“Re’eh” means “see,” where Moses is telling the Jewish people: “See, I present before you today a blessing and a curse.” While we may think the difference between a blessing and a curse is obvious, it is not.   First, we don’t have objective eyes that see reality clearly, in that we constantly filter out sensations and billions of bits of information per second. Our attention is discriminating, and therefore, we can fail to see what is in front of our face. Take the Selective Attention Test and see for yourself.  Second, we have biases that shape those bits of information into personal meaning. We all watch the news. We all see the same videos. But each of us processes the information according to our values and standards. And with a predisposed bias, we see what we are looking for – 100% of the time.

Looking with Godly Eyes

In the words of author Brad Meltzer, “There’s nothing more intimate in life than simply being understood. And understanding someone else.” So it’s not a coincidence that the biblical term for sexual intimacy is “to know.” True knowledge, however, requires the commitment of time and investing in the relationship. But unless we look at the people we love with the right lens, our vision is faulty. We maximize the bad and minimize the good, sometimes to the point of no longer seeing the positive – even when it is in front of our face. Whether you see a challenging situation as the blessing of growth-waiting-to-happen, or a bitter disappointment depends on you. Therefore, God exhorts us to see reality – not with our eyes – but to train ourselves to see reality with Godly eyes. For when we fail to see and appreciate our blessings, then we are truly cursed.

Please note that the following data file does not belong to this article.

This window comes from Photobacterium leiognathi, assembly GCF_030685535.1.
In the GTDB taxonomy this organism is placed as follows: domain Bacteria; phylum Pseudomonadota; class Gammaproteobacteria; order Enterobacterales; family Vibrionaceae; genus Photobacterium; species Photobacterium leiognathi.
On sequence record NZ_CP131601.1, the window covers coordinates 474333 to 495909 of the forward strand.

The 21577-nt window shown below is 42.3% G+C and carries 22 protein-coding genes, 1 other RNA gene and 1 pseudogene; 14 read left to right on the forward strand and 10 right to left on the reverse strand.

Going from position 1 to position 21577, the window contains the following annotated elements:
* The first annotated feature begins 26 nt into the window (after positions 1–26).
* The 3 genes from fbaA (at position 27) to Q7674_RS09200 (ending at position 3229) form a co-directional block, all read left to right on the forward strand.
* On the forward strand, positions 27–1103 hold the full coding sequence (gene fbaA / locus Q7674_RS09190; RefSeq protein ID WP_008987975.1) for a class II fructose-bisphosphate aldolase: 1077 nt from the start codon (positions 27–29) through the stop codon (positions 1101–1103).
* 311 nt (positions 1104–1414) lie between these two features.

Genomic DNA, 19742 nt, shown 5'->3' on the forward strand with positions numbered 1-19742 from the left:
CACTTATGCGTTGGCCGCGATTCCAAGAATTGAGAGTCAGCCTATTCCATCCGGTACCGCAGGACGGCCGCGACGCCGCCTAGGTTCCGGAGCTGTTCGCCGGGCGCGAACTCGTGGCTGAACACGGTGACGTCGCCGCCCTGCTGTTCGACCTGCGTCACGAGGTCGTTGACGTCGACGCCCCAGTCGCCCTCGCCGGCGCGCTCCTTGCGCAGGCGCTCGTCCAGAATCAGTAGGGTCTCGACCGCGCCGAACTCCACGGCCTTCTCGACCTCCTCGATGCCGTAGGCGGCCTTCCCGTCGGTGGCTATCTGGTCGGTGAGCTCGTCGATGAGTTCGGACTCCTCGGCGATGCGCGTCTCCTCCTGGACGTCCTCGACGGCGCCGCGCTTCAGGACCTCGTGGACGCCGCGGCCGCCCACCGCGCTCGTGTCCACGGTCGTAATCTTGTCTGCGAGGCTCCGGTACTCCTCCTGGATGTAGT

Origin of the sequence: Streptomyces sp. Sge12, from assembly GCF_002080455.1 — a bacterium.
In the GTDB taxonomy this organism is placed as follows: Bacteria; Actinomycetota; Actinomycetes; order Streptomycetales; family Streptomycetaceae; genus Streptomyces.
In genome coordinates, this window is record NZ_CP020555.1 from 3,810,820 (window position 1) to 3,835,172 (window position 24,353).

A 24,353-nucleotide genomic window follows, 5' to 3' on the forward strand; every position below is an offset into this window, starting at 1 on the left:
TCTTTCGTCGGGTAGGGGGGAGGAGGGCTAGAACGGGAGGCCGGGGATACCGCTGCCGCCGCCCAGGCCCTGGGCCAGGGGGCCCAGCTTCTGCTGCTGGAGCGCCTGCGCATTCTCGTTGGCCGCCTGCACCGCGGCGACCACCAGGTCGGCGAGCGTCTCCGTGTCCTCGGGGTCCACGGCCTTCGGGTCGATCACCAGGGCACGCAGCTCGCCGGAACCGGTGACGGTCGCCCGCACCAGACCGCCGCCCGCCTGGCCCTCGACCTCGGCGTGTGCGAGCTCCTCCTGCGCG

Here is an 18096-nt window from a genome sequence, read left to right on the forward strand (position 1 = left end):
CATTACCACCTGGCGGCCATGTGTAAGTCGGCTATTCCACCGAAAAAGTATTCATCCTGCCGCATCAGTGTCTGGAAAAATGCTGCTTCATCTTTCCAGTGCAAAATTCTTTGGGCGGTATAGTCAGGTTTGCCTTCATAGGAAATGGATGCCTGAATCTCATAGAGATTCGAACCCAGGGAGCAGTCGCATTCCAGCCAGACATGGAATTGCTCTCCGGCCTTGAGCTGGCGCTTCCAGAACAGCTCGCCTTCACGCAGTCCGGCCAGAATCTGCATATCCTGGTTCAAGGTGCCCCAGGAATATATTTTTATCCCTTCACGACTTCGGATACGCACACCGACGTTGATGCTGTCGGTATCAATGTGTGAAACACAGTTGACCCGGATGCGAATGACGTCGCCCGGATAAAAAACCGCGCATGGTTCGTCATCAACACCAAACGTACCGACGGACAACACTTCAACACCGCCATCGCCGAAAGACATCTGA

Believing is Seeing

“What we do see depends mainly on what we look for.

In the same field the farmer will notice the crop,

the geologists the fossils, botanists the flowers,

artists the coloring, sportsmen the cover for the game.

Though we may all look at the same things,

it does not all follow that we should see them.”

  • John Lubbock

There’s a saying – “You can talk about politics and religion. Or you can have friends.” How many gatherings end on a sour note, and how many conversations end with hurt feelings when conversations turn to these subjects? It’s frightening how quickly a discussion can go from civil to caustic, each side usually advocating a one-dimensional version of reality as the uncontroverted truth.

Perception has come to be synonymous with reality, but perception depends less on what we see than who we are. Says Robertson Davies, “The eye sees only what the mind is prepared to comprehend.” Basically, what we see when we look, is a choice, in that we see what we’re looking for.

Perception Bias

A few years ago, the theory of “Perception Bias” was tested by placing Joshua Bell, a world-class violinist, in the DC Metro. Playing some of the most sublime music ever composed, on a violin worth several million dollars, Joshua Bell played in front of thousands of streaming commuters, who wouldn’t even look at him. Curious toddlers – not yet permeated with perception bias – who wanted to stop and listen, were yanked along by impatient parents, who were not interested in a subway musician. I wonder if any of those who walked on by were among the concert-goers who paid a hundred bucks or more to hear Mr. Bell perform that very evening.